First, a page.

20 halftones, 1 maps, 4 tables

Religion in New Spain

Edited by Susan SchroederStafford Poole



Religion in New Spain presents an overview of the history of colonial religious culture and encompasses aspects of religion in the many regions of New Spain. The contributors reveal that Spanish conquest was not the end-all of indigenous culture and that the Virgin of Guadalupe was a myth-in-the-making by locals as well as foreigners. Furthermore, nuns and priests had real lives and the institutional colonial church was seldom if ever immune to political or economic influence.

The essays, while varying in subject and content, validate the sheer pervasiveness and importance of religion in colonial Latin America while reiterating its many manifestations. We can now better understand how it was particularized by individuals, groups, and institutions because of the rich, remarkable histories found in this collection.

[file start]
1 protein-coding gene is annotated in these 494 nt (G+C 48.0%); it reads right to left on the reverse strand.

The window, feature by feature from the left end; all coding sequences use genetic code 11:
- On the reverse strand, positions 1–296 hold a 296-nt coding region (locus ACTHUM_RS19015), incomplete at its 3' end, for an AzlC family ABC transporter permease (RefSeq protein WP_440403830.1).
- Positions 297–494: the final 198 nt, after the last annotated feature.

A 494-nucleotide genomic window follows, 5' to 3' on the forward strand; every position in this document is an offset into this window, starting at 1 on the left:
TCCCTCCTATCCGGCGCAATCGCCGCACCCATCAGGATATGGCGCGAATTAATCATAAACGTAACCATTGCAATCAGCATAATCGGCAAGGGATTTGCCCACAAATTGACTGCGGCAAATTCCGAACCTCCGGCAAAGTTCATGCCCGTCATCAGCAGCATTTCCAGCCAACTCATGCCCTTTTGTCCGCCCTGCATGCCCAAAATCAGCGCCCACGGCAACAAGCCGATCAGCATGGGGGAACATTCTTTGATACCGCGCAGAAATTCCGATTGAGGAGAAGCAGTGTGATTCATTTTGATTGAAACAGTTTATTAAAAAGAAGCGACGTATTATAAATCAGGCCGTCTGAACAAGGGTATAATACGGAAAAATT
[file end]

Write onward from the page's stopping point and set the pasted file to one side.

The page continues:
Contributor Bios
Susan Schroeder is a France Vinton Scholes Professor of Colonial Latin American History emerita at Tulane University and the author of numerous works relating to colonial Mesoamerican society and politics, religion, resistance, and women.
Stafford Poole, CM, is a Roman Catholic priest of the Congregation of the Mission of Saint Vincent de Paul, Los Angeles, and is a full-time research historian.